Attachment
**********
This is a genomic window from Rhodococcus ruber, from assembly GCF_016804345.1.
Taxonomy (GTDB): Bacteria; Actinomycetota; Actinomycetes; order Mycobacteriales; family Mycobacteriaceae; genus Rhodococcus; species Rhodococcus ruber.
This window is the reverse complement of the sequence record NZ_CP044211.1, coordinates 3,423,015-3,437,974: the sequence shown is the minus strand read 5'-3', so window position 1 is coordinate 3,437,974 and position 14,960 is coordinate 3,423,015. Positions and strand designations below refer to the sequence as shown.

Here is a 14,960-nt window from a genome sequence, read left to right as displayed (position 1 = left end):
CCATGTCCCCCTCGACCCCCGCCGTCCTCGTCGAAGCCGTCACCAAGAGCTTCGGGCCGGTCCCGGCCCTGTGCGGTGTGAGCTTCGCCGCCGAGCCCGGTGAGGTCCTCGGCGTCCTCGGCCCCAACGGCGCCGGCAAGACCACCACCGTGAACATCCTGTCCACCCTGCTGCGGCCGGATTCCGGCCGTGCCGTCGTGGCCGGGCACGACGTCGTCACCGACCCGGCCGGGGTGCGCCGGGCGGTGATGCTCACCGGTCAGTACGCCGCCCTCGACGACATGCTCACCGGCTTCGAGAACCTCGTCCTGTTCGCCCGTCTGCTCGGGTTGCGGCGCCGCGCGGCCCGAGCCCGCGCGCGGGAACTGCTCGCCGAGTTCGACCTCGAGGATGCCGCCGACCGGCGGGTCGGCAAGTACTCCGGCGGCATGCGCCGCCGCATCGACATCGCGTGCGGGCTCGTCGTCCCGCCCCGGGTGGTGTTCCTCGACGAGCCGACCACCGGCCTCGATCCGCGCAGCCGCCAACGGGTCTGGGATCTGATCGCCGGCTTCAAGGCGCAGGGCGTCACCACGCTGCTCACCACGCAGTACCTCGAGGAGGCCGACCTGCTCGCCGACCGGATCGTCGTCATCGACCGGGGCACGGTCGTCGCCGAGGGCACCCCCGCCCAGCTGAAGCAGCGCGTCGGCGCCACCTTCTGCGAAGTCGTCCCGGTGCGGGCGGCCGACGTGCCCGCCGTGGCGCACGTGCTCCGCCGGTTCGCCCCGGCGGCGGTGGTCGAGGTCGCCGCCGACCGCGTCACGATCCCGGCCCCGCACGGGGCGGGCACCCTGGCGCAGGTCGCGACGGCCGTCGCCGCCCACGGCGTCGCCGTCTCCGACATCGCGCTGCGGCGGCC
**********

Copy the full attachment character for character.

This is a genomic window from Rhodococcus ruber, from assembly GCF_016804345.1.
Taxonomy (GTDB): Bacteria; Actinomycetota; Actinomycetes; order Mycobacteriales; family Mycobacteriaceae; genus Rhodococcus; species Rhodococcus ruber.
This window is the reverse complement of the sequence record NZ_CP044211.1, coordinates 3,423,015-3,437,974: the sequence shown is the minus strand read 5'-3', so window position 1 is coordinate 3,437,974 and position 14,960 is coordinate 3,423,015. Positions and strand designations below refer to the sequence as shown.

Here is a 14,960-nt window from a genome sequence, read left to right as displayed (position 1 = left end):
CCATGTCCCCCTCGACCCCCGCCGTCCTCGTCGAAGCCGTCACCAAGAGCTTCGGGCCGGTCCCGGCCCTGTGCGGTGTGAGCTTCGCCGCCGAGCCCGGTGAGGTCCTCGGCGTCCTCGGCCCCAACGGCGCCGGCAAGACCACCACCGTGAACATCCTGTCCACCCTGCTGCGGCCGGATTCCGGCCGTGCCGTCGTGGCCGGGCACGACGTCGTCACCGACCCGGCCGGGGTGCGCCGGGCGGTGATGCTCACCGGTCAGTACGCCGCCCTCGACGACATGCTCACCGGCTTCGAGAACCTCGTCCTGTTCGCCCGTCTGCTCGGGTTGCGGCGCCGCGCGGCCCGAGCCCGCGCGCGGGAACTGCTCGCCGAGTTCGACCTCGAGGATGCCGCCGACCGGCGGGTCGGCAAGTACTCCGGCGGCATGCGCCGCCGCATCGACATCGCGTGCGGGCTCGTCGTCCCGCCCCGGGTGGTGTTCCTCGACGAGCCGACCACCGGCCTCGATCCGCGCAGCCGCCAACGGGTCTGGGATCTGATCGCCGGCTTCAAGGCGCAGGGCGTCACCACGCTGCTCACCACGCAGTACCTCGAGGAGGCCGACCTGCTCGCCGACCGGATCGTCGTCATCGACCGGGGCACGGTCGTCGCCGAGGGCACCCCCGCCCAGCTGAAGCAGCGCGTCGGCGCCACCTTCTGCGAAGTCGTCCCGGTGCGGGCGGCCGACGTGCCCGCCGTGGCGCACGTGCTCCGCCGGTTCGCCCCGGCGGCGGTGGTCGAGGTCGCCGCCGACCGCGTCACGATCCCGGCCCCGCACGGGGCGGGCACCCTGGCGCAGGTCGCGACGGCCGTCGCCGCCCACGGCGTCGCCGTCTCCGACATCGCGCTGCGGCGGCC